Ah, the annual rhythms. After the county fair winds down, summer starts its languid, downhill swing. The air is heavy with smell of crops. Mosquitoes by the million roar as the sun goes down. The days aren't aren't in a hurry to get shorter. That doesn't happen until after September 21, when the bottom falls out of the summer and the sun bolts south.
The gardens at the nursery really look good. They were planted later than ever, but they are turning into something to see sooner than ever, or so it seems. Not sure why. Hot weather is a good thing, and Dad is out there with the sprinklers all day, every day.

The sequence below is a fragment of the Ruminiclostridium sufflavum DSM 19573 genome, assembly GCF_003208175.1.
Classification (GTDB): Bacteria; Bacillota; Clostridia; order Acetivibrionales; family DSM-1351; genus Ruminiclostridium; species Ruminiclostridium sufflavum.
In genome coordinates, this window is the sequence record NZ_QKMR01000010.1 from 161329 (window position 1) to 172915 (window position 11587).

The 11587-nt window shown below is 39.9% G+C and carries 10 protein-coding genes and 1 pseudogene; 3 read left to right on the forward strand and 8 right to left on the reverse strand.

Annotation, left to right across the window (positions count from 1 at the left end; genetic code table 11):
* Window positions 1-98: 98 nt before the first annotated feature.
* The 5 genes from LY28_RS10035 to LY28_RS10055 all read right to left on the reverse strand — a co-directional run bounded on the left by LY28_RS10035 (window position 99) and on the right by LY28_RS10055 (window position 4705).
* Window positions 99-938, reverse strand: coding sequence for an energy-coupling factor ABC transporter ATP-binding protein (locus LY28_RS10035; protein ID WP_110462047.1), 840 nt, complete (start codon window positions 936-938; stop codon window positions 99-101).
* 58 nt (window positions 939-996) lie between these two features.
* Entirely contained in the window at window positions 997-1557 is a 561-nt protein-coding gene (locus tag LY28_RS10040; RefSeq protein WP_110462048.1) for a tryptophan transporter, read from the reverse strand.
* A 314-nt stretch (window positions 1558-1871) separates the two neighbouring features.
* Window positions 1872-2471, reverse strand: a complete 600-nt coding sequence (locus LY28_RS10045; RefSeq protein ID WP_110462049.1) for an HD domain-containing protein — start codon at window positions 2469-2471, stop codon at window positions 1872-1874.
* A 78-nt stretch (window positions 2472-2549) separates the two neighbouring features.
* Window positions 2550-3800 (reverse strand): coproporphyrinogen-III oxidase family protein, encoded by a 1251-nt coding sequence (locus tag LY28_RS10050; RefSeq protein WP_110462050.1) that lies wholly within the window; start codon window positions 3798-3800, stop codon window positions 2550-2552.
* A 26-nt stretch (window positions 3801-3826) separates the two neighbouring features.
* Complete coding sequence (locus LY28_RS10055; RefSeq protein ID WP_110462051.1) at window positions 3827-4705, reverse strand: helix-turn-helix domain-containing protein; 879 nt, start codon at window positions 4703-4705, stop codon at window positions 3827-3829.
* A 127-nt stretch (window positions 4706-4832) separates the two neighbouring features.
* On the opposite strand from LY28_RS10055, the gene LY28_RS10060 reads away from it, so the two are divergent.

A local farmer said it took a mere six days for the corn to go from knee-high to over our heads. That is multiple inches per day. If you listened, you probably could hear the corn grow.
There simply aren't many small grain fields this year, and unlike many years, I don't see the small grains turning tan quite yet. I drove around today and everything was green. Almost every field is planted in corn or soybeans. I don't quite understand it. Corn prices are going down due to the massive acerage devoted to the crop, yet few farmers tried to pull a fast one and plant what nobody else was planting. I am not sure how that process works, but I would think it would pay to be where everybody else is not.
With corn prices down, making ethanol is once more profitable. Some ethanol plants which were mothballed are now back in action.
This is the time of year we long for all winter. At least I do. I am determined to relish it.